The ethics of new media is a minefield. In 2007, politicians allowed those orchestrating schools to break a tenant of learning about (and with) technology. The DER (digital education revolution) was a huge media opportunity for IMB, Google, Microsoft, Adobe and Apple. Today, you’d be hard pressed to find a school which could claim to be using OER software and resouces at all.
Curriculum documents were clear in how students and teachers were to describe technology. I acknowledge that the the curriculum only bothered to deal with “office automation” software (word processors, spreadsheets, databases, presentation tools, image editors, desktop publishing and the world wide web) – but here’s news – it still uses the same language with marginal nuances. No brand names should be used and as any computing science teacher knows, students will be marked in correct if they substitute a brand name for a type of software or hardware device.
So how then, did schools get to a point where in-service teaching and online resources promote brands? At what point did educational leadership turn a blind eye to ethics and in favour of economic gain? Marketing is well known for courting clients with fancy trips overseas (like being a guest of IBM at the Bejing Olympics) or dropping a devices on leaders for free. In a few short years the result has been less of a focus on the mediums available for learning, and the media texts that could be taught in an un-ending parade of brand endorsement. If a brand wants to get parent dollars, use their kids. And what better social-proof of upstanding quality and trust than to get teachers to do it (for free).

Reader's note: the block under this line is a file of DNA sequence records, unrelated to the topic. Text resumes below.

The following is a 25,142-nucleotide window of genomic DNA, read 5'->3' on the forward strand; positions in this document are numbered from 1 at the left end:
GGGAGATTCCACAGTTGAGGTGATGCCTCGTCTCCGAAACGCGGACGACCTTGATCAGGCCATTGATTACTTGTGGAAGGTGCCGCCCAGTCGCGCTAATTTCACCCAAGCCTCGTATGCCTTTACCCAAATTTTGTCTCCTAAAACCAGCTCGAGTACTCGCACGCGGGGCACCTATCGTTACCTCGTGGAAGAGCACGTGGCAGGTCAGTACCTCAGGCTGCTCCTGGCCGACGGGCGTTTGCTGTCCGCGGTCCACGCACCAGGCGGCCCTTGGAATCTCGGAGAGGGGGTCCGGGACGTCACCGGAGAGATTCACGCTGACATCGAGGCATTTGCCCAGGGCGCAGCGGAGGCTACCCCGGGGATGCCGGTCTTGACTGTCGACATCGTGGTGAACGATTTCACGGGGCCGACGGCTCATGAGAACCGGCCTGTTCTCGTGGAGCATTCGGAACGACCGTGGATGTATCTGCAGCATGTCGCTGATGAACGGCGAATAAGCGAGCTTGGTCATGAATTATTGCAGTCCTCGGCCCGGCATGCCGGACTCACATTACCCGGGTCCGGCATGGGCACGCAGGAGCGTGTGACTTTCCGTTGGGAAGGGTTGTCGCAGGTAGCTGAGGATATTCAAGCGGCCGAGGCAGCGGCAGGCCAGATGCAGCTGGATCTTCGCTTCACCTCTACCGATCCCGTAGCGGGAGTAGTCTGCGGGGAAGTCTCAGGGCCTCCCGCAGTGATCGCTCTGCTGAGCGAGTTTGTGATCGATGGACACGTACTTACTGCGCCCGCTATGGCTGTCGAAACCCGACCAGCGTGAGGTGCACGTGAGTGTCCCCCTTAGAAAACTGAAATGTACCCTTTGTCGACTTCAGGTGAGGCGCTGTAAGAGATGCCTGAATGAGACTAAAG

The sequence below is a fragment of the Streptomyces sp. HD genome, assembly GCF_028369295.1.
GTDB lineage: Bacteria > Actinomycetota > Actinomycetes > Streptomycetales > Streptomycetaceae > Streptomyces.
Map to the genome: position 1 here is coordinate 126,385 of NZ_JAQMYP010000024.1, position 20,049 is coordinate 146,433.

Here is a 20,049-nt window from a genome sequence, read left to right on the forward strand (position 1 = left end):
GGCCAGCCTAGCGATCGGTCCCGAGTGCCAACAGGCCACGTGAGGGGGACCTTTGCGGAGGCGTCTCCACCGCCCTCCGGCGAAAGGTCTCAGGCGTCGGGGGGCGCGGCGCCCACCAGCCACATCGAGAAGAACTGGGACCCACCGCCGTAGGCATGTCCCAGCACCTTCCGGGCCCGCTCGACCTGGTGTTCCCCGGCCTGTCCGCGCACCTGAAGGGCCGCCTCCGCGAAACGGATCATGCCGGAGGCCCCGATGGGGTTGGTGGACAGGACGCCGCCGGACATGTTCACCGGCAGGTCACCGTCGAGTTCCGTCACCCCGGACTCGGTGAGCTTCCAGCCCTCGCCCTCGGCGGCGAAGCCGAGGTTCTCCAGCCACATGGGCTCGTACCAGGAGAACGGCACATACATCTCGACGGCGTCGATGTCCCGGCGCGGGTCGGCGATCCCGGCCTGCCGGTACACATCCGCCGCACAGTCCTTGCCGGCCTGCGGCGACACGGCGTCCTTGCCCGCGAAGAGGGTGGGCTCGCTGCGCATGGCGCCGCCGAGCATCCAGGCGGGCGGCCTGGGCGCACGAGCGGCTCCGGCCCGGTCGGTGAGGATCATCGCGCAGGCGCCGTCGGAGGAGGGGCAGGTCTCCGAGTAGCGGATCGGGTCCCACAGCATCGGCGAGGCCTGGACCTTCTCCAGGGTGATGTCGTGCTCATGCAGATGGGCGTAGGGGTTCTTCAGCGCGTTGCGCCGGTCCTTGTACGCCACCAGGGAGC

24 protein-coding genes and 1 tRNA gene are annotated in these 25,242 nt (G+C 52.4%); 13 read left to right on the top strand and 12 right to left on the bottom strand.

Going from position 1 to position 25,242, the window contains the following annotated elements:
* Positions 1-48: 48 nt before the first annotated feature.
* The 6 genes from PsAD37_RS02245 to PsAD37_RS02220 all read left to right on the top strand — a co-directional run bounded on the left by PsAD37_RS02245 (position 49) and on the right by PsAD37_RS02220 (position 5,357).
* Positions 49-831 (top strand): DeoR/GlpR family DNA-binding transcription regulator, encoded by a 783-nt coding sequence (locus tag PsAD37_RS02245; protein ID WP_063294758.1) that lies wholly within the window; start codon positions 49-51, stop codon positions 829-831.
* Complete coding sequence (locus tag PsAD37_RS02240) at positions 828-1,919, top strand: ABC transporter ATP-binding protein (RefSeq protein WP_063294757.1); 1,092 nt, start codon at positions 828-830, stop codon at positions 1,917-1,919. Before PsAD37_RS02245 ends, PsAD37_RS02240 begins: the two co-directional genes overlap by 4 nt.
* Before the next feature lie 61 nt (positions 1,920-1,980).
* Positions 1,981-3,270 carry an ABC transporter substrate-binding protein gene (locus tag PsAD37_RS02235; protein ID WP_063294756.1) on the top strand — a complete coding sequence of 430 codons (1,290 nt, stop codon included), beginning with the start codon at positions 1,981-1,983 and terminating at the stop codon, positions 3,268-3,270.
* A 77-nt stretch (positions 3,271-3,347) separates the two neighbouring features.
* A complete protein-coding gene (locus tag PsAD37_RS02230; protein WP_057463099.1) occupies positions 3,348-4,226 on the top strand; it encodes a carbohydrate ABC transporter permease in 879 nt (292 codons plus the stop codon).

Why do teachers do it? Well firstly, its a minority that do. But leaders routinely use these people to lecture ‘laggards’. Perhaps the laggards are objecting to brands invading scholarship? Secondly, the DER and hype-cycle was a great way of climbing the career ladder and getting somewhat Twitter famous. For the lucky few, they could jump off and start consulting back to schools. This for leaders has the added benefit that the message delivered no longer had to have any basis in classroom practice.
Of course this post is BIASED and OUTRAGEOUS – but it is far from being a fantasy. While schools bang on about ‘digital citizenship’, there is little public discussion (and no conference discussion) over the ethical implications of allowing education to be shaped by commercial brands. School doesn’t have to mirror popular culture, but it seems really popular to try and suggest it does. School gives kids a solid basis for life (or so it claims) – not an i-Life of Google-internship.